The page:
I hate the bad days, and what I have to say about the ugly ones is not fit for print. But the good days — well, they are delightful. I write these columns during those times.
It’s not about “Jekyll and Hyde” mood swings, but about days where the PD symptoms present themselves as only a minor problem (the good), days when it’s a struggle to function well (the bad), and then days when the symptoms are the most disabling (the ugly). There may be a cyclicity to the good, the bad, and the ugly (see diagram, below). John D. Palmer, author of “The Living Clock,” writes about this cyclicity, saying that we are all governed by a human clock.
Sleep is governed by the human clock, and sleep disturbances are common with PD. Having the strong desire to go to bed when the sun is shining, and to stay awake when it is not, is the human clock swapping day for night. Think of a serious case of jet lag. But it is not just the sleep cycle function of the human clock that is swapped. With PD, there are many human biological cycles in which the normal is swapped for the abnormal.
I used to get up in the morning, jump right into projects, and go all day (16 hours). This energy helped me get four college diplomas. This is no longer the case. Those days have been swapped out for a daily cycle of times when the body and mind are available, and times when they are not (off-periods). Each day has at least three off-periods, with the one in the evening being the worst. Then, there are bad days when the off-periods are longer and more intense. In the middle of these bad days, there will be some time when it’s just plain ugly and I am bedridden. The normal human cycle of daily life has been swapped out for this PD cycle of the good, the bad, and the ugly.
Charting aspects of how PD is experienced, using a numerical scale from 1 to 10, and putting that on a calendar each day can be quite useful in getting to know your personal cycles. You can chart pain, fatigue, tremors, or any other symptom that is significantly interfering with your quality of life.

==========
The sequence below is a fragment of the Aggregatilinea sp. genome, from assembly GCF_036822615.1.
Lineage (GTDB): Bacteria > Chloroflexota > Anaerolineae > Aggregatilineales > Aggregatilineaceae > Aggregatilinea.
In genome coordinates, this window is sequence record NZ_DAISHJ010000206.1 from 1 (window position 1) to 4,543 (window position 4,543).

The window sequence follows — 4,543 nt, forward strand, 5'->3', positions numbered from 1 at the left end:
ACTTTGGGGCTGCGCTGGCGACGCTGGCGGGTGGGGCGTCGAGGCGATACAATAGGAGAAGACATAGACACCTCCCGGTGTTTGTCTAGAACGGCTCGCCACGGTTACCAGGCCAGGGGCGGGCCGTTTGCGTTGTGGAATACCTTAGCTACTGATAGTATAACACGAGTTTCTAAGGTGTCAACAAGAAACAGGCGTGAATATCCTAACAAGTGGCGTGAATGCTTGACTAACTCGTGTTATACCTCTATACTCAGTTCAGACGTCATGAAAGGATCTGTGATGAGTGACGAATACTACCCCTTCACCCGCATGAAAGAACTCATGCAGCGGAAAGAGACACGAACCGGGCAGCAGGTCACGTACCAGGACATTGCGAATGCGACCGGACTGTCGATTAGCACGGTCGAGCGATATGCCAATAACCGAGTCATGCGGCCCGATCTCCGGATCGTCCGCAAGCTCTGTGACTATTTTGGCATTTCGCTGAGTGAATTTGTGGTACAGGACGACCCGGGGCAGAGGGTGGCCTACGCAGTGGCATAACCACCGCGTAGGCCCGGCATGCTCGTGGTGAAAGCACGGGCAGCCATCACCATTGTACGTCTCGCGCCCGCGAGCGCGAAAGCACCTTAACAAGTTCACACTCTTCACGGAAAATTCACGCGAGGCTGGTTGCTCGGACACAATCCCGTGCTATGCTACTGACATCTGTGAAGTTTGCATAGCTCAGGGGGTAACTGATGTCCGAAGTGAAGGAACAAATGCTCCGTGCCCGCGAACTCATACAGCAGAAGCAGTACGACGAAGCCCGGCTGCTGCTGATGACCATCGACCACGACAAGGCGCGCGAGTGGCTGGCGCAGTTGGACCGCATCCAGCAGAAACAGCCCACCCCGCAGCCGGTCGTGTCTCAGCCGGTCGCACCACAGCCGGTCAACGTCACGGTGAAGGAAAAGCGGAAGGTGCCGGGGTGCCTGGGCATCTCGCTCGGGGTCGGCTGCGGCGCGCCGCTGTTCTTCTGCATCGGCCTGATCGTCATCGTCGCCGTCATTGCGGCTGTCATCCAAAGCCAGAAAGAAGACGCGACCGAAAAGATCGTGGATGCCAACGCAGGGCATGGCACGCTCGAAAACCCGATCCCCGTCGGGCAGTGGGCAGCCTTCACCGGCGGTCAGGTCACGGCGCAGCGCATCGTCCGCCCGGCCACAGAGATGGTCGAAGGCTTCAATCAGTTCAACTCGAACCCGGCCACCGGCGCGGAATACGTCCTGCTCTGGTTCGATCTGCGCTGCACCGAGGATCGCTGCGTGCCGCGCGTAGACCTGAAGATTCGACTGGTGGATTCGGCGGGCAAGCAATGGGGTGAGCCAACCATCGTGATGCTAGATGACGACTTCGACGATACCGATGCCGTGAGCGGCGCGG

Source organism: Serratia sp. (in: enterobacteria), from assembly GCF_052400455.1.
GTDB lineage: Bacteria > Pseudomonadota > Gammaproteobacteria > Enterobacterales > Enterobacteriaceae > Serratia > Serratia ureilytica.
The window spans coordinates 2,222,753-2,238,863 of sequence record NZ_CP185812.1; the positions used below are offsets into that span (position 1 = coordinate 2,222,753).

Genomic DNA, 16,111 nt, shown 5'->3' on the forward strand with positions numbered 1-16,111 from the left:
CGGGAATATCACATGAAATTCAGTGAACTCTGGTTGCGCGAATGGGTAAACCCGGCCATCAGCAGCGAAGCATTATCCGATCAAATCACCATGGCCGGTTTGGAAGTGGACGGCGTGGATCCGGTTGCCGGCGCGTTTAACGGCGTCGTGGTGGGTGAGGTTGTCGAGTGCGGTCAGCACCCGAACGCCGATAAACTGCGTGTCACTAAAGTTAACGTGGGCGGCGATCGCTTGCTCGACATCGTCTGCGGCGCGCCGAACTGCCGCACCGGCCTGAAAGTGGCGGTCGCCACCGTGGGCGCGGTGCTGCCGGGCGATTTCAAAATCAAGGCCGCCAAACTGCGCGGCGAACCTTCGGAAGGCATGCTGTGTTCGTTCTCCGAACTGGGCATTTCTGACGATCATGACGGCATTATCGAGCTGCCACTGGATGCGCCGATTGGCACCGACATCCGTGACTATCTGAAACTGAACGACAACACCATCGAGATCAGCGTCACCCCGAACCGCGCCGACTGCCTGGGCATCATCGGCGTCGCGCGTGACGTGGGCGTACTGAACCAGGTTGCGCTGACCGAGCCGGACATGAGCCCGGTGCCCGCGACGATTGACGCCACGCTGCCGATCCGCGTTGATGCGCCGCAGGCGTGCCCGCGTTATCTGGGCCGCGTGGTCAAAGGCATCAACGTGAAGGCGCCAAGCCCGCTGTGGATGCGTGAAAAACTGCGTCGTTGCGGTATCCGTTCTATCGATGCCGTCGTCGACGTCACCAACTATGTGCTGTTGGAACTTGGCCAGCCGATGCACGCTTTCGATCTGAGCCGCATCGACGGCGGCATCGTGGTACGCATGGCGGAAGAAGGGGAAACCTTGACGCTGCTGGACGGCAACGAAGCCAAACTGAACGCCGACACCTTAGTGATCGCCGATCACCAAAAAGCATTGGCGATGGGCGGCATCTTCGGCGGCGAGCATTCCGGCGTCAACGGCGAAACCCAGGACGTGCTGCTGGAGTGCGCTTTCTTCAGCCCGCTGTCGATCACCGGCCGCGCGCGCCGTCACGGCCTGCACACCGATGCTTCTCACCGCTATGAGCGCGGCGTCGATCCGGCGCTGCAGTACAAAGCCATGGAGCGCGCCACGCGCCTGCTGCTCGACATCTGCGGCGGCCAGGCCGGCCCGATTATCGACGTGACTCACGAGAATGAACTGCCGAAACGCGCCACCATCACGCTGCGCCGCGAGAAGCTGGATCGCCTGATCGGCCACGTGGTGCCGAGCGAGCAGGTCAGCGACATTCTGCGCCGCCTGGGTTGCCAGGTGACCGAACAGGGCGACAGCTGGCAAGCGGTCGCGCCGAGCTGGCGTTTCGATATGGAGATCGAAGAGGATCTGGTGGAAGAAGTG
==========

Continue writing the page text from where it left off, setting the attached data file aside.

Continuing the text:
Charting can also help you to become more aware, and maybe even get to the point in which you can say to your partner “it feels like a bad day is right around the corner,” or “today is a level 5 day.” The other piece of information that comes from charting is an idea of how long it will be until the good days return. They do return, and it helps to have an idea of when that will be when you’re in the middle of the torture that accompanies the bad and the ugly days.
Communication about the good, bad, and ugly days is important for healthy relationships with family and caregivers. Using a numbering system of 1 to 10 communicates to others how the day is unfolding so that adjustments can be made. Using this system can prompt a family member to ask: “What’s your level today?” Sometimes a descriptor helps in communication, like “What’s your pain level today?” This communication helps you to adjust plans for the day and helps to put in place any compensatory strategies during the bad days. It makes life easier on everyone.
I hate bad days, and ugly ones even more, but here’s the problem: Exaggerated emotions are fuel for the bad days. Drop the anger and replace it with a practice of mental centering, even during the worst of it. I will write more on this in the columns to come. I can’t end the PD-caused human clock-swapping, but with a good rehab plan in place, I am learning how to balance the swap in my favor.
Note: Parkinson’s News Today is strictly a news and information website about the disease. It does not provide medical advice, diagnosis or treatment. This content is not intended to be a substitute for professional medical advice, diagnosis, or treatment. Always seek the advice of your physician or another qualified health provider with any questions you may have regarding a medical condition. Never disregard professional medical advice or delay in seeking it because of something you have read on this website. The opinions expressed in this column are not those of Parkinson’s News Today or its parent company, BioNews Services, and are intended to spark discussion about issues pertaining to Parkinson’s disease.
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